Scott Monty: The current number is 38% awareness of a vehicle that is not in the market, which is equivalent to the awareness level of vehicles that we have had in the market for two to three years.

Our 100 “agents” out there have produced over 700 videos total. [Note: “Agents” are the 100 people, called “Agents of the Fiesta Movement,” whom Ford chose to drive a Fiesta and to blog about their experiences and create online videos.]

We’ve had over 4.8 million views of the agents’ YouTube videos, over 600,000 views of their Flickr photos and over 3.2 million impressions on Twitter.

LC: How did you get the word out? Did you give these cars away?

SM: They were lent to people for six months. We did a grassroots effort where we used connections we had and connections our agency had and basically got the word out online.

We got over 4,000 applicants for those 100 slots. We narrowed it down, using a number of factors to determine whom we actually selected.

LC: What were your criteria for choosing them?

SM: We looked first and foremost at their ability to create a monthly online video, because that would be a requirement of every agent.

We looked at their “social vibrancy:” how connected they were across a number of social networks and how many connections they had within those social networks. We also looked at the geography of each person.

In reality, this is not just an online campaign. These people are out driving on the street. We needed to think about where they actually were around the country so that we had a pretty good spread out of home as well as online.

LC: How do people find out about these first-person videos about the Fiesta in the United States?

SM: We have aggregated them on FiestaMovement.com. As you can imagine, each of these agents has a significant social network. They all know people who know people who know people. It’s a matter of word of mouth just working its way around.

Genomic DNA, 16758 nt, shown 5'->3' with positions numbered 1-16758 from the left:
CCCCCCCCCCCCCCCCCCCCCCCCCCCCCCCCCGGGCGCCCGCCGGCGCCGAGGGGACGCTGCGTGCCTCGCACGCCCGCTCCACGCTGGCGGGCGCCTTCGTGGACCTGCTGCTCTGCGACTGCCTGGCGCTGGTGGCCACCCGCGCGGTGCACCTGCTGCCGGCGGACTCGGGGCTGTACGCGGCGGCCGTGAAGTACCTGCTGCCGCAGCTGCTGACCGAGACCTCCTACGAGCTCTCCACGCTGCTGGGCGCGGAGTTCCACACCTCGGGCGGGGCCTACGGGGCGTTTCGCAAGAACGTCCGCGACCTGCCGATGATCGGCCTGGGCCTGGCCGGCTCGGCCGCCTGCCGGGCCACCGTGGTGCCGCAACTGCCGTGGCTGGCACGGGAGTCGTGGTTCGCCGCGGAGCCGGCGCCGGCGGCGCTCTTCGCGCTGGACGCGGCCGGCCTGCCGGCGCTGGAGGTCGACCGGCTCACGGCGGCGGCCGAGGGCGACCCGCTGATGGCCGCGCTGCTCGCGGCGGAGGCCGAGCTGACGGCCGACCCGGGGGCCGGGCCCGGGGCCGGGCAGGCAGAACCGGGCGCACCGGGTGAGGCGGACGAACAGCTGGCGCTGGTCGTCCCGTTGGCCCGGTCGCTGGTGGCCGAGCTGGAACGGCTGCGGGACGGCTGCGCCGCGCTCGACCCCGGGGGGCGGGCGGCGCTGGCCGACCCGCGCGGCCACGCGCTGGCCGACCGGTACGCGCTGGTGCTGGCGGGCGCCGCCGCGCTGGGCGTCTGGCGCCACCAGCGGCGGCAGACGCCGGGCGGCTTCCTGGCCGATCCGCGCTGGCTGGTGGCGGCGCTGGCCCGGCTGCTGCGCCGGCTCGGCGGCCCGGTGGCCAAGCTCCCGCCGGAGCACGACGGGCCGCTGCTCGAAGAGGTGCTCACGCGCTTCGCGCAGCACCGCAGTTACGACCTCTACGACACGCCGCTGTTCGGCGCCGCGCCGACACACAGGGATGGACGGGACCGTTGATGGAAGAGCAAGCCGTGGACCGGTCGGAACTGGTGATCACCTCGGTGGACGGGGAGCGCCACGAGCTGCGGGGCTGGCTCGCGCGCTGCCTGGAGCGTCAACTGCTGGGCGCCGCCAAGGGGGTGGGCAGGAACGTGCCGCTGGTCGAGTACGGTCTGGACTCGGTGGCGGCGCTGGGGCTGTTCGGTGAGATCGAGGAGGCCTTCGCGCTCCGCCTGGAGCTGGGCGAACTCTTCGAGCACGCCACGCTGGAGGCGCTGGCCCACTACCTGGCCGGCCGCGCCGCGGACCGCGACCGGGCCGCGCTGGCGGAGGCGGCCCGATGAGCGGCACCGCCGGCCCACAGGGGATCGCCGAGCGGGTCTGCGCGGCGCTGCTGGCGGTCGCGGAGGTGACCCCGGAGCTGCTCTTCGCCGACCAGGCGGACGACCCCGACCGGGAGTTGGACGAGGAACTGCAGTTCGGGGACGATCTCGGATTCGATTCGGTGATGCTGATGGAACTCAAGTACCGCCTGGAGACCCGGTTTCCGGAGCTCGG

Cumulative Effect of Paid Media, Earned Media and Owned Media

LC: Tell us about the cross-pollination of Ford’s digital media spend and how the social component is folded into that.

SM: We look at the social component through three forms of media: Paid media, earned media (blog posts, news items and whatnot) and our owned media, material that we produce on a regular basis.

If we can get the three of those interplaying together, it’s going to have a much more powerful effect than relying on social as a grassroots, bottom-up kind of approach and relying on PR and paid ads doing their own thing.

Measuring the Social Media Investment

LC: How is Ford measuring its social media? Are they asking, “Are we getting a proper bang for the buck based on the amount of money we’re paying Scott Monty and his staff and the time and attention of our employees worldwide? Are we getting more out of it than we’re putting in?”

SM: I was the only social media staffer here for a year, so the notion of a global manufacturer having this huge effort is not necessarily the case.

Yes, we’ve had agencies support us, but ultimately, 90% of social media is just showing up, to borrow a phrase from Woody Allen.

A lot of the credit we’re getting for social media is because we (Ford) are showing up. We’re present.

Our social media activities are really geared more around awareness and changing perception and the broad end of the sales funnel rather than the narrow end. It’s not that we put out a Tweet and we sell a car although we have had instances of it.

Humanizing Ford

LC: Somebody bought a car because of Twitter?

SM: In one Twitter conversation, one person says, “I only bought a Ford because of Twitter.” And then he goes on to say, “I bought the Ford because my interest was piqued because of Twitter, and a relationship was created, and they make a great Escape.” And then he responds to someone, “… They built a relationship with me, and I trust Ford.”

Ultimately, we want to break through that barrier of trust. If you look at the Edelman Trust Barometer, it shows that 77% of people trust corporations less in 2009 than in 2008.

Whom do they trust? They trust third-party experts such as Consumer Reports and The New York Times, and they trust people like themselves.

This whole notion of humanizing Ford is to show consumers that there are people just like them at Ford who are intelligent, talented and passionate about the company for a very good reason.

Resource List

Follow Scott Monty on Twitter: @ScottMonty.

Read his personal blog, The Social Media Marketing Blog.

Add your own images!

WordPress templates make creating a blog or a website incredibly easy. There are many choices available at WordPress.com and even more at wordpress.org (.com represents sites hosted by WordPress; .org is where you can download the platform for self-hosted sites).

However, just because it’s easy, doesn’t mean you should be lazy. A fairly high percentage of the blogs I see using WordPress still have the template header photos intact. The whole point of these templates is that you can upload your own images! Talk about making your site generic. Every person who has browsed through the WordPress templates knows what you’ve done.

One of the worst abusers I saw was a self-styled social media maven who left the lovely image of a Caribbean island as her header.  Come on. If you’re going to preach the benefits of blogging, at least learn how to upload an image. Or, if you prefer, use a template without one.